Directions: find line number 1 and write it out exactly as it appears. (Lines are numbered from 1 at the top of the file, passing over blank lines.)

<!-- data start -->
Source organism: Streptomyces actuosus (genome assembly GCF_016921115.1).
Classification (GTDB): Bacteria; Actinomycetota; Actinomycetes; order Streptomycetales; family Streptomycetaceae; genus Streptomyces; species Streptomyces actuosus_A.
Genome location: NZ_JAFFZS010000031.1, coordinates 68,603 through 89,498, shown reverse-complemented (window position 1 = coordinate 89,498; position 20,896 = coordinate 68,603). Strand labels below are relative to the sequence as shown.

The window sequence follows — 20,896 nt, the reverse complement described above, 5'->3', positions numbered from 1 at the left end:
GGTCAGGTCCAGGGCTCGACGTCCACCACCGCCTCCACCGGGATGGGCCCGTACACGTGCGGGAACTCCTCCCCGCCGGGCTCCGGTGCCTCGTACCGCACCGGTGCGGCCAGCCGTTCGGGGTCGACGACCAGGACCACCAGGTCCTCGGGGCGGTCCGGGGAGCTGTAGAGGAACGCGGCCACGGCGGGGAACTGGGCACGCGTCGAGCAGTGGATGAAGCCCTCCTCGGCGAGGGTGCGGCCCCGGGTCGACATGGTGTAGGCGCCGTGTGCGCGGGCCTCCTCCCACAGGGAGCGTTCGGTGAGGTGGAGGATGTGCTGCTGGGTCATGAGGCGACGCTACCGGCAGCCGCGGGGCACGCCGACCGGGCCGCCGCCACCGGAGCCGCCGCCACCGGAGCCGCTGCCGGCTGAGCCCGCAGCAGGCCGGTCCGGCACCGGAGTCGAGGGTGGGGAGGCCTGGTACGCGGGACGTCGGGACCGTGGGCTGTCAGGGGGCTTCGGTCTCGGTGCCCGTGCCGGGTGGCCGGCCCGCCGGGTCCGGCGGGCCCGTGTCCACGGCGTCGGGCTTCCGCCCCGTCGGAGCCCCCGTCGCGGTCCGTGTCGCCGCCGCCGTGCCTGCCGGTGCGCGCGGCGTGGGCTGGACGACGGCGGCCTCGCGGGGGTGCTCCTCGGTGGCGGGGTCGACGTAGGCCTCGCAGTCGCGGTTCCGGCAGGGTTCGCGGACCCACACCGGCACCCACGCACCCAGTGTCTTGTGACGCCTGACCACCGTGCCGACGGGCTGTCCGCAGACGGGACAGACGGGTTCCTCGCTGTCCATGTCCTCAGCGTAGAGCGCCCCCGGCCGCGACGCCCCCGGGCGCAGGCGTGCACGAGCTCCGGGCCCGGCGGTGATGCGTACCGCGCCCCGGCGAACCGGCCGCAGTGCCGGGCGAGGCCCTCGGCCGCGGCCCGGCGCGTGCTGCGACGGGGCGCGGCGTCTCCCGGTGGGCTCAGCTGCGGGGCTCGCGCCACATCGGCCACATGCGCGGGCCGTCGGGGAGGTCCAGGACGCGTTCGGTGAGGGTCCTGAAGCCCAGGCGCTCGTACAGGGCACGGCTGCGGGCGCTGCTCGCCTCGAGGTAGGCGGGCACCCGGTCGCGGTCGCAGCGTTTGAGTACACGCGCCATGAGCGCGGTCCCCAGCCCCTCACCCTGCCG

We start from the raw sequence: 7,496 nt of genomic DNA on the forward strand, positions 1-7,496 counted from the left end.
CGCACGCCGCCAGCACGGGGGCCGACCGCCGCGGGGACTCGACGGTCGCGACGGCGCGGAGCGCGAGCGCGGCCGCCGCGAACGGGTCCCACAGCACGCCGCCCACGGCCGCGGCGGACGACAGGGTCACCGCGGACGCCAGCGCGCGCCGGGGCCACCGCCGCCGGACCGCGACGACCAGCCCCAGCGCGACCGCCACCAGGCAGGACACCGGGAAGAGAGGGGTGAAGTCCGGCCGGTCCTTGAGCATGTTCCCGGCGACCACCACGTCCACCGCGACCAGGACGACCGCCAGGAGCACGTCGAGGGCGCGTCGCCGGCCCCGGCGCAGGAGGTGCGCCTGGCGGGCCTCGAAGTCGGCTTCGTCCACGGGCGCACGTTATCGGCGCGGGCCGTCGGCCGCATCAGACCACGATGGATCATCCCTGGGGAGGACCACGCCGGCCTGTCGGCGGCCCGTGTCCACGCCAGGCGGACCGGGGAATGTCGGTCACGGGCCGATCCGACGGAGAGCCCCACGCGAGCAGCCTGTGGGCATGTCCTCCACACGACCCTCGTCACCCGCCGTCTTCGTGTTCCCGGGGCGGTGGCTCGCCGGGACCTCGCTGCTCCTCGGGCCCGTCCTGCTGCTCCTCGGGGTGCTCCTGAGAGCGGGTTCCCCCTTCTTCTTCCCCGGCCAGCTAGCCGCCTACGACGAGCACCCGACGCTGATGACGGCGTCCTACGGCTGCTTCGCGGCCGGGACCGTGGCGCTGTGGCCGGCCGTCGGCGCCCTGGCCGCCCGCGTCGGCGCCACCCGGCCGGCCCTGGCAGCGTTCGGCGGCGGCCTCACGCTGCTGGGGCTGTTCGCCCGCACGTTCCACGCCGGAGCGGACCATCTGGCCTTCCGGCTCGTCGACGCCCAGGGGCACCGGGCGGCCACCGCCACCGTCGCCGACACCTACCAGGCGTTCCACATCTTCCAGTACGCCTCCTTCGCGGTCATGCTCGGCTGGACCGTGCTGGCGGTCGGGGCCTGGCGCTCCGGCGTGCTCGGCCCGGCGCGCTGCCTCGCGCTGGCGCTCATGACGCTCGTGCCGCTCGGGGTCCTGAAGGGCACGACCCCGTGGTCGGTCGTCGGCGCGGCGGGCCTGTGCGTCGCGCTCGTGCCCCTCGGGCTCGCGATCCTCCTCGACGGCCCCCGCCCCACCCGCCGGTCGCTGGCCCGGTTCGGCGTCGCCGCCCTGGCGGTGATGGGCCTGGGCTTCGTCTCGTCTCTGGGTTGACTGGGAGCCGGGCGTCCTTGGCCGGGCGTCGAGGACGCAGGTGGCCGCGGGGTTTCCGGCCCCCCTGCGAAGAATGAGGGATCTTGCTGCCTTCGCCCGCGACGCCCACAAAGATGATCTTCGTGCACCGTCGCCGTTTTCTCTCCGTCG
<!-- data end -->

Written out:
Source organism: Streptomyces actuosus (genome assembly GCF_016921115.1).